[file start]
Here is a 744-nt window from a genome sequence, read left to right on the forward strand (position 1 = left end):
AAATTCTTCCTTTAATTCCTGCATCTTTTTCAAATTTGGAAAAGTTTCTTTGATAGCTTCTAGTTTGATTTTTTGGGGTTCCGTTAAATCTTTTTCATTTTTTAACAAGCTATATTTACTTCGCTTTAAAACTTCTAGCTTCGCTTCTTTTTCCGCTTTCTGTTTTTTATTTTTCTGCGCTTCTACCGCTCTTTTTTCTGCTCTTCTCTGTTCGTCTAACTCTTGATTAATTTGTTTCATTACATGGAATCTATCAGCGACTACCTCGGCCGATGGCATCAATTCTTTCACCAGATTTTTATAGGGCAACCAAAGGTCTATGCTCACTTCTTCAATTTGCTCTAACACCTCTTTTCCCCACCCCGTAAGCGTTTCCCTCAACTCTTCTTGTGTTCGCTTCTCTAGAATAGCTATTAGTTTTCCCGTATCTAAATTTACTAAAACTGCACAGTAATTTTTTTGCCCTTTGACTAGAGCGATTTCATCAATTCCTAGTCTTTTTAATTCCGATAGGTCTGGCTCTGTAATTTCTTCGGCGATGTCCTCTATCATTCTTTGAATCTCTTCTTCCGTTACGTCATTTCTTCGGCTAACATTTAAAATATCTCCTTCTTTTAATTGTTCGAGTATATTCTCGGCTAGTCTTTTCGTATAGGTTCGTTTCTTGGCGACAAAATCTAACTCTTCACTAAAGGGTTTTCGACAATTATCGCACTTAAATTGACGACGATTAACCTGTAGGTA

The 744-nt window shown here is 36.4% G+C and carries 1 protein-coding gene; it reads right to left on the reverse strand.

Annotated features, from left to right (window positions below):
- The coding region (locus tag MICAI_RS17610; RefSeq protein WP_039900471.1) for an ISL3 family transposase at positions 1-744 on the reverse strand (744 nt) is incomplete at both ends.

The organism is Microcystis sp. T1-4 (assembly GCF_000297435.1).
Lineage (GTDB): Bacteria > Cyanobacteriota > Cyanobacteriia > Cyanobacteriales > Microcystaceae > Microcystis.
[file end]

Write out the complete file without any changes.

Here is a 744-nt window from a genome sequence, read left to right on the forward strand (position 1 = left end):
AAATTCTTCCTTTAATTCCTGCATCTTTTTCAAATTTGGAAAAGTTTCTTTGATAGCTTCTAGTTTGATTTTTTGGGGTTCCGTTAAATCTTTTTCATTTTTTAACAAGCTATATTTACTTCGCTTTAAAACTTCTAGCTTCGCTTCTTTTTCCGCTTTCTGTTTTTTATTTTTCTGCGCTTCTACCGCTCTTTTTTCTGCTCTTCTCTGTTCGTCTAACTCTTGATTAATTTGTTTCATTACATGGAATCTATCAGCGACTACCTCGGCCGATGGCATCAATTCTTTCACCAGATTTTTATAGGGCAACCAAAGGTCTATGCTCACTTCTTCAATTTGCTCTAACACCTCTTTTCCCCACCCCGTAAGCGTTTCCCTCAACTCTTCTTGTGTTCGCTTCTCTAGAATAGCTATTAGTTTTCCCGTATCTAAATTTACTAAAACTGCACAGTAATTTTTTTGCCCTTTGACTAGAGCGATTTCATCAATTCCTAGTCTTTTTAATTCCGATAGGTCTGGCTCTGTAATTTCTTCGGCGATGTCCTCTATCATTCTTTGAATCTCTTCTTCCGTTACGTCATTTCTTCGGCTAACATTTAAAATATCTCCTTCTTTTAATTGTTCGAGTATATTCTCGGCTAGTCTTTTCGTATAGGTTCGTTTCTTGGCGACAAAATCTAACTCTTCACTAAAGGGTTTTCGACAATTATCGCACTTAAATTGACGACGATTAACCTGTAGGTA

The 744-nt window shown here is 36.4% G+C and carries 1 protein-coding gene; it reads right to left on the reverse strand.

Annotated features, from left to right (window positions below):
- The coding region (locus tag MICAI_RS17610; RefSeq protein WP_039900471.1) for an ISL3 family transposase at positions 1-744 on the reverse strand (744 nt) is incomplete at both ends.

The organism is Microcystis sp. T1-4 (assembly GCF_000297435.1).
Lineage (GTDB): Bacteria > Cyanobacteriota > Cyanobacteriia > Cyanobacteriales > Microcystaceae > Microcystis.